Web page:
Debris flows are important geomorphic events in a wide variety of landscape. Although repeated landsliding causes bedrock to underlie many hill slopes of mountain belts, some landslide debris remains and is stored as a thin colluvial cover, particularly in "hollows". These colluvial pockets act as slope failure "hot spots" by focusing infiltration of storm runoff, leading to local groundwater concentration above perched water tables and therefore enhanced failure potential. Consequently, colluvial deposits in hollows are particularly susceptible to landsliding. Once a failure occurs, hillslope sediment transport processes refill the scar, resulting in a cycle of gradual colluvium accumulation and periodic instability. Hillslope debris moves down-slope as a result of hillslope processes and where overland flow is either non-erosive or infrequent colluvium accumulates along the line of descendent. So the association of debris flow with hollows is governed by relations between sediment transport, hillslope hydrology and slope stability. Hollows consequently define a mappable debris flow hazard source areas. With these goals in mind we propose a GIS model where we have provided a record of landslide activity (debris flow events) in response to specific storm over areas of diverse geology, geomorpholgy, microclimates and vegetation. When combined with information on the physical properties of hillslope form and gradient, rainfall characteristics, and travel distance, these inventories could provide a foundation for the development of accurate and meaningful susceptibility maps. In particular susceptibility index identify those geologic units that produced the most debris flow in each study area in response to specific rainfall condition. To examine relations between geologic units and debris flow susceptibility, we calculated an index of debris flow susceptibility for each geologic unit in each representative elementary area. This is done by dividing the number of landslide initiation locations within a particular unit by the areal extent of that unit in the study area. The final aim of our research has been the identification of the terrain attributes related to the occurrence of debris flow and to quantify their relative contribution to the hazard assessment. The modeling work has focused on slope failure in the Menotre basin because the connection between severe storms and debris flows is clear and we had access to appropriate data to constrain the modeling.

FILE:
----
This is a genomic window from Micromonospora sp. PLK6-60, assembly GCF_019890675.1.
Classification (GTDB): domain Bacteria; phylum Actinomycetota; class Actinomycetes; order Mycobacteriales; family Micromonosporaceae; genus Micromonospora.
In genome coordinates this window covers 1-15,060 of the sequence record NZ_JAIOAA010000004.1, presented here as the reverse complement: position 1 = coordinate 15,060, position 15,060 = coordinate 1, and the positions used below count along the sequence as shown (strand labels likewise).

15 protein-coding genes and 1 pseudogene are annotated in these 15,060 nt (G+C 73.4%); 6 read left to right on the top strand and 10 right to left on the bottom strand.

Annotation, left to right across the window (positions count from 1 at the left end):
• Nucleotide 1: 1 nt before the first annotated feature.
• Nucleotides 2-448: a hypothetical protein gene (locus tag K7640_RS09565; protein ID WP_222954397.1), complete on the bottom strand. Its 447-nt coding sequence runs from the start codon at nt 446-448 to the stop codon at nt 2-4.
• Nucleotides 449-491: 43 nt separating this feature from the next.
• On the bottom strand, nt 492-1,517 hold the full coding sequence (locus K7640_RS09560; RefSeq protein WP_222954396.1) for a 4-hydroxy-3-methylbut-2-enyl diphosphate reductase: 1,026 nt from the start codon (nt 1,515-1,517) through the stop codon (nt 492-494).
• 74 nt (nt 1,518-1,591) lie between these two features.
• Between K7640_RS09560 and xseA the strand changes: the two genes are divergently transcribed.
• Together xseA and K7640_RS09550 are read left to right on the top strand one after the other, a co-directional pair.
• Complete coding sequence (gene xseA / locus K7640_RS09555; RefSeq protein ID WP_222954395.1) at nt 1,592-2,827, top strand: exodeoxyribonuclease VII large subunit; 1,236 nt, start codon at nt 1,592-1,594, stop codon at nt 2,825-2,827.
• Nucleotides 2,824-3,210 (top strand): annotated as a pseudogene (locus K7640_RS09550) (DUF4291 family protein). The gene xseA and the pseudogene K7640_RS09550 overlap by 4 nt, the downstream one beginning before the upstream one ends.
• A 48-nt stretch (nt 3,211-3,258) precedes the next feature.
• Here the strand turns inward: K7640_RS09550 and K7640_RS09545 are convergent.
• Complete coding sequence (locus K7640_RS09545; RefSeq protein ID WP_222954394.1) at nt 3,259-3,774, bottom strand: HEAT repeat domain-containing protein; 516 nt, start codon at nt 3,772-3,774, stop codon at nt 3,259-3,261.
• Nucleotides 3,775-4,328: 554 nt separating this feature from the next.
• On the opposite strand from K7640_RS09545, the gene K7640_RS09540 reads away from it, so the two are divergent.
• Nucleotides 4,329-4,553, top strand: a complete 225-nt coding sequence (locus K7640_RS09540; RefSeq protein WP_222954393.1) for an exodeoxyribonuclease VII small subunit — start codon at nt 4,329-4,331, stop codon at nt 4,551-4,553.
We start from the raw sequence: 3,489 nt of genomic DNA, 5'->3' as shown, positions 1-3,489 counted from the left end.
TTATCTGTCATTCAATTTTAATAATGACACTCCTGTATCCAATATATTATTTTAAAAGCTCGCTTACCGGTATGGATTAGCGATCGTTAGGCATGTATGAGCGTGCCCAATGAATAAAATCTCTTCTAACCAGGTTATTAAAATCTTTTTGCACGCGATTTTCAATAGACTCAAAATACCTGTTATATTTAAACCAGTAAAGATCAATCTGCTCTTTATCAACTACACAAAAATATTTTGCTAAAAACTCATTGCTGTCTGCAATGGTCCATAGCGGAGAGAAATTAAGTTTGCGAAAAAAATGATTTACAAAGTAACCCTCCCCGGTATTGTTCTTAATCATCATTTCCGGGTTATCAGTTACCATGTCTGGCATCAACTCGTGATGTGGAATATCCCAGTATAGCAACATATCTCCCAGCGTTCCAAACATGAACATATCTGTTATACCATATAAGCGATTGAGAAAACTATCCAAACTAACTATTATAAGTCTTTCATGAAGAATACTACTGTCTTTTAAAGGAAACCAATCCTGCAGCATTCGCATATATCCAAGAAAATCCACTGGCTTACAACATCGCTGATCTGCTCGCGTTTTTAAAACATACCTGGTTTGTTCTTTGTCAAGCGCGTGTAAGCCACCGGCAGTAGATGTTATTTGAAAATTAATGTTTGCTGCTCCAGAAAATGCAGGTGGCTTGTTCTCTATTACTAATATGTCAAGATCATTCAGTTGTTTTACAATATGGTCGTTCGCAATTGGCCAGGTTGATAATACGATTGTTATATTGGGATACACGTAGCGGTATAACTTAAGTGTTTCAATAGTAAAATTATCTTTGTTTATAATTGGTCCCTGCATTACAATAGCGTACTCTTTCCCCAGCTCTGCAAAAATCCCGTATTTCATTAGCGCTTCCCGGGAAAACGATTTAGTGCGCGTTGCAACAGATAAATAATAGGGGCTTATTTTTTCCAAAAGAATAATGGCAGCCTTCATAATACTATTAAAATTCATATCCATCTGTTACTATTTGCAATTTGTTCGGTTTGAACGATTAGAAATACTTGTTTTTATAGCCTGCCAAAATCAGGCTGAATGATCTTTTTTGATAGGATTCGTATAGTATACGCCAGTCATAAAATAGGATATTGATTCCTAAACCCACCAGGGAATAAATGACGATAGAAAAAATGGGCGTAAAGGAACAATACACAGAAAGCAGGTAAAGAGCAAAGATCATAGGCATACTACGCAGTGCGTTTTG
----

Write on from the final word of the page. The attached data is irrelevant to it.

Debris flows hazard mitigation: an example in the F. Menotre basin (central Italy)

TARAMELLI, Andrea;
2003

Abstract

Debris flows are important geomorphic events in a wide variety of landscape. Although repeated landsliding causes bedrock to underlie many hill slopes of mountain belts, some landslide debris remains and is stored as a thin colluvial cover, particularly in "hollows". These colluvial pockets act as slope failure "hot spots" by focusing infiltration of storm runoff, leading to local groundwater concentration above perched water tables and therefore enhanced failure potential. Consequently, colluvial deposits in hollows are particularly susceptible to landsliding. Once a failure occurs, hillslope sediment transport processes refill the scar, resulting in a cycle of gradual colluvium accumulation and periodic instability. Hillslope debris moves down-slope as a result of hillslope processes and where overland flow is either non-erosive or infrequent colluvium accumulates along the line of descendent. So the association of debris flow with hollows is governed by relations between sediment transport, hillslope hydrology and slope stability. Hollows consequently define a mappable debris flow hazard source areas. With these goals in mind we propose a GIS model where we have provided a record of landslide activity (debris flow events) in response to specific storm over areas of diverse geology, geomorpholgy, microclimates and vegetation. When combined with information on the physical properties of hillslope form and gradient, rainfall characteristics, and travel distance, these inventories could provide a foundation for the development of accurate and meaningful susceptibility maps. In particular susceptibility index identify those geologic units that produced the most debris flow in each study area in response to specific rainfall condition. To examine relations between geologic units and debris flow susceptibility, we calculated an index of debris flow susceptibility for each geologic unit in each representative elementary area. This is done by dividing the number of landslide initiation locations within a particular unit by the areal extent of that unit in the study area. The final aim of our research has been the identification of the terrain attributes related to the occurrence of debris flow and to quantify their relative contribution to the hazard assessment. The modeling work has focused on slope failure in the Menotre basin because the connection between severe storms and debris flows is clear and we had access to appropriate data to constrain the modeling.
Debris flow; hazard; Menotre; Umbria; Italy
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Utilizza questo identificativo per citare o creare un link a questo documento: http://hdl.handle.net/20.500.12076/1775
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